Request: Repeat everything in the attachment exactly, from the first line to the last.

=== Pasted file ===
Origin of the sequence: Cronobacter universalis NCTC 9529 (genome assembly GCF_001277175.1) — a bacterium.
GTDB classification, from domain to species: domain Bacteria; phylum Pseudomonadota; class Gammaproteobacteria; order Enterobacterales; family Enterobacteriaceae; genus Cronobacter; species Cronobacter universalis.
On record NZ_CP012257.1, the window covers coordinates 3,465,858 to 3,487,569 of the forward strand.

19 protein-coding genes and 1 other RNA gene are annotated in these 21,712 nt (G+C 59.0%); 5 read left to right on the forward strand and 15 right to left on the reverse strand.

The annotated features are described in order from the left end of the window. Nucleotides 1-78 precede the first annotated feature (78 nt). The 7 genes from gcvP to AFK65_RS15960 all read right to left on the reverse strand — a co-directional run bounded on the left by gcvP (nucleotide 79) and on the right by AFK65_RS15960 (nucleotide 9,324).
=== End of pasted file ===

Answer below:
Origin of the sequence: Cronobacter universalis NCTC 9529 (genome assembly GCF_001277175.1) — a bacterium.
GTDB classification, from domain to species: domain Bacteria; phylum Pseudomonadota; class Gammaproteobacteria; order Enterobacterales; family Enterobacteriaceae; genus Cronobacter; species Cronobacter universalis.
On record NZ_CP012257.1, the window covers coordinates 3,465,858 to 3,487,569 of the forward strand.

19 protein-coding genes and 1 other RNA gene are annotated in these 21,712 nt (G+C 59.0%); 5 read left to right on the forward strand and 15 right to left on the reverse strand.

The annotated features are described in order from the left end of the window. Nucleotides 1-78 precede the first annotated feature (78 nt). The 7 genes from gcvP to AFK65_RS15960 all read right to left on the reverse strand — a co-directional run bounded on the left by gcvP (nucleotide 79) and on the right by AFK65_RS15960 (nucleotide 9,324).